The brewery's bold proclamations and often irritating promotional flights of fancy have provoked a well-documented and lengthy sigh of exasperation on the interwebs (Martyn Cornell refers to the latest one here), but I've decided to ignore the bollocks and focus on the beer, which is often very good. So, don't read any more if you want quotes off the labels of the bottled versions - it makes my stomach hurt. In typical BD Newspeak however, the beers are all called "IPA Is Dead", based on a dialled-down to 7.5% Hardcore base, and single-hopped in the kettle and dry-hopped up to 75 IBUs. An interesting technical exercise which aims to showcase the characteristics of each hop. Draw your own conclusions from the name, or ask The Cad.

The Cad attempts the tricky "glass/bottle bottle/glass" trick a la Tommy Cooper; beer in fridge

I said the beers were often very good. I thought these were. The four hops chosen include hop du jour Citra from the US, Nelson Sauvin from New Zealand, Bramling Cross from the UK and Sorachi Ace from Japan.

I'm not going to say too much about the first two, since the hops they're based on have been cropping up in beers from a range of brewers recently. However, having recently sampled Oakham's 4.2% Citra, I thought it worked slightly better in a session strength beer, rather than in a "one and done". Generally though, I like the way these 'new' hops soften the sometimes harsh citrus notes you find with so-called 'C' hops, specially in higher-ABV beers. The Nelson Sauvin imparted huge blackcurrant notes in the mouth as well as the mango and pineapple I tend to find, as well as that 'just-used-cat-litter-tray' aroma on the nose. Lychee and tropical fruit similarly predominate in Citra and both hops were shown off nicely in this package - well-balanced, complex and easy drinking.

The latter two beers were the most interesting. The Bramling gave off huge fresh pine and pepper on the nose - so much so, I thought the bare floor of the pub had recently been stripped. There was a slightly phenolic sweetness in the mouth which seemed to work well with the malts. It woke up memories of one of the Hitachino beers I sampled on draft in New York some years back. The Sorachi Ace hop has been talked about as being too difficult to brew with, but I don't see the problem. This is the first time I've sampled a beer using it, and it lent the beer astonishing complexity. Grassy lemony honey mint green tea sherbet all got offered up, and something else that poked my boyhood memory with a stick every time I took a sip and sloshed it around. This is a beer I'd like to try again.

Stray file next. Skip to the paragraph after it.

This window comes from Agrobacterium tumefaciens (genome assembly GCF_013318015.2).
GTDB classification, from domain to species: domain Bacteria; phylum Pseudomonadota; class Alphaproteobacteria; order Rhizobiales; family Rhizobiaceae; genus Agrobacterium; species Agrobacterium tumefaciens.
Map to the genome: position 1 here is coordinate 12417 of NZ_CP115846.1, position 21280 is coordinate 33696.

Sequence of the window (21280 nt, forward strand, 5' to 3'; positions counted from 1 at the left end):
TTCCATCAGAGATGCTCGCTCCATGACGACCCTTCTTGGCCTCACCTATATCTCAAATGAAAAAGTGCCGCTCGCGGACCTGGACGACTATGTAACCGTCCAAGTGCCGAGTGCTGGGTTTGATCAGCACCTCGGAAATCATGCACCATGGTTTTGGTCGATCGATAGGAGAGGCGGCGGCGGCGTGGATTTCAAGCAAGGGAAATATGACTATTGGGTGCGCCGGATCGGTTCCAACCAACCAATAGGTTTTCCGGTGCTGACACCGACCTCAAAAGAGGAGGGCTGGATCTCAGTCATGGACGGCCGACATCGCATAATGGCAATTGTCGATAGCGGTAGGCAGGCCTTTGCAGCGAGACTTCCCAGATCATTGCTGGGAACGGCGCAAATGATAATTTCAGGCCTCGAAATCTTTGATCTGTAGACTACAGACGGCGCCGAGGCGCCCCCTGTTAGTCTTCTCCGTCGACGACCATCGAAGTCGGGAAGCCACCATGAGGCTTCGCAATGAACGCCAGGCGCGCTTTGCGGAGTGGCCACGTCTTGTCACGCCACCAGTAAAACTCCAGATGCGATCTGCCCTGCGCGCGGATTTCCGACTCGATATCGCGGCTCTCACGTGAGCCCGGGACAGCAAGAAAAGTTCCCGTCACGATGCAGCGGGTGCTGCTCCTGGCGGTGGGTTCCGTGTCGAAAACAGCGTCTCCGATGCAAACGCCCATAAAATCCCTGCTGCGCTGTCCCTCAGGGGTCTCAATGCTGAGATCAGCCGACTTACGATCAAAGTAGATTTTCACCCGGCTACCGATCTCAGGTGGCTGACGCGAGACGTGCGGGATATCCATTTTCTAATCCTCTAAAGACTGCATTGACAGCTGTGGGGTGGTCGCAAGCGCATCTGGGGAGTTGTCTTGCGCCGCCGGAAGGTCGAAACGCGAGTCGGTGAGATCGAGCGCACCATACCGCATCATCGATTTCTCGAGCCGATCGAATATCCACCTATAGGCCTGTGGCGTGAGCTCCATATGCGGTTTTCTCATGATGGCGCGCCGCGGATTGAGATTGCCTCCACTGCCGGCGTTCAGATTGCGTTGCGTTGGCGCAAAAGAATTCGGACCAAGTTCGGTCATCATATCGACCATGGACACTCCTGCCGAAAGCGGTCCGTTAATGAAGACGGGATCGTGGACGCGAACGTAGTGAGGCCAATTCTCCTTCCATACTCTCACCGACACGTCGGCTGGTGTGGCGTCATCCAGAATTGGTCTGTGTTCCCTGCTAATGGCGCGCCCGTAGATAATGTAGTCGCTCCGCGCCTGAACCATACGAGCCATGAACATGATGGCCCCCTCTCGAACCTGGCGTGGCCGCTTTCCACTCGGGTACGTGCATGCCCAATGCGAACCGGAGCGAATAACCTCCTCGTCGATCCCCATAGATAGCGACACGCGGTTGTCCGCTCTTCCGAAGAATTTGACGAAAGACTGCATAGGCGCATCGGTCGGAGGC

These beers were from the keg and I didn't find them too cold or over-carbonated. Indeed, the liveliness of the Bramling version helped to open the beer up nicely, I thought. BrewDog are also doing a mixed 4-pack of each beer or single bottles, judging by the Tap's fridges.

Sunday 13 February 2011

Can't We All Just Get Along?!

It seems a few people were upset by my treatment of the main beer fanboy ticker websites in my previous post. Seems I was very harsh on RB and BA in blasting the latest antics Stateside. Of course, this was never my intention, and I therefore pledge in future to be more scrupulous about apportioning responsibility for the behaviour of spoogebeerian collectives who take extreme measures to tick the rarest beers. In fact, let me introduce you to my new best friend...
I'm sure we'll get on famously. This came off RateBeer, so clearly some of those members can happily laugh at themselves (or their less well-adjusted brethren).

While collectives of beer lovers are under the microscope, let me introduce you to Kevin The CAMRA member, courtesy of Summerwine Brewing's head man James...You can read all about Kevin here. Word is a commemorative tee shirt may be printed in Kevin's honour...

Group hug, anybody..?

Wednesday 9 February 2011

A Confederacy Of Dunces

I'm looking at you, HateBeer and TwatAdvocate. Natalie Cilurzo of Russian River relates the latest sorry episode of spoogebeerian gaming the system...

Pliny The Younger on EBAY - Seriously?

I've seen comments in threads on your pages where members who couldn't get to the brewpub were offering fervent wishes that maybe some of the 2011 batch of Pliny The Younger might be smuggled out and passed along to those less fortunate. And lo! it came to pass that one arsehole managed to do just that, and he putteth it on eBay.

You can sense the exasperation in Natalie's blog post. She saw their breast cancer beer hoovered up by these locusts, some of whom are now reaping $400 prices on eBay - there's one up there now. The point, however, is that Russian River asked beer lovers to respect their efforts to get this year's PtY to a wider audience, yet they're catching out visitors trying to get the beer out of the pub by hook or by crook. eBay seem to have removed the offending beer, and I hope they've banned the prick who tried to sell it.

Really, if these beer fanboy sites are to actually "respect beer" (the rallying call of TwatAdvocate), they should be jumping on this kind of thing - lock down threads, ban members, send a message they won't tolerate idiots who ignore the pleas of the brewers and try and feed this disgusting secondary market for their own profit.

I don't believe that brewers, by and large, generate hype for these beers (notable exception: Three Floyds). It all comes from what I've seen described as the Pokémon effect ("gotta tick 'em all!") generated by these fanboy sites.

Clean up your act, before its too late. These people don't have any business being anywhere near beer.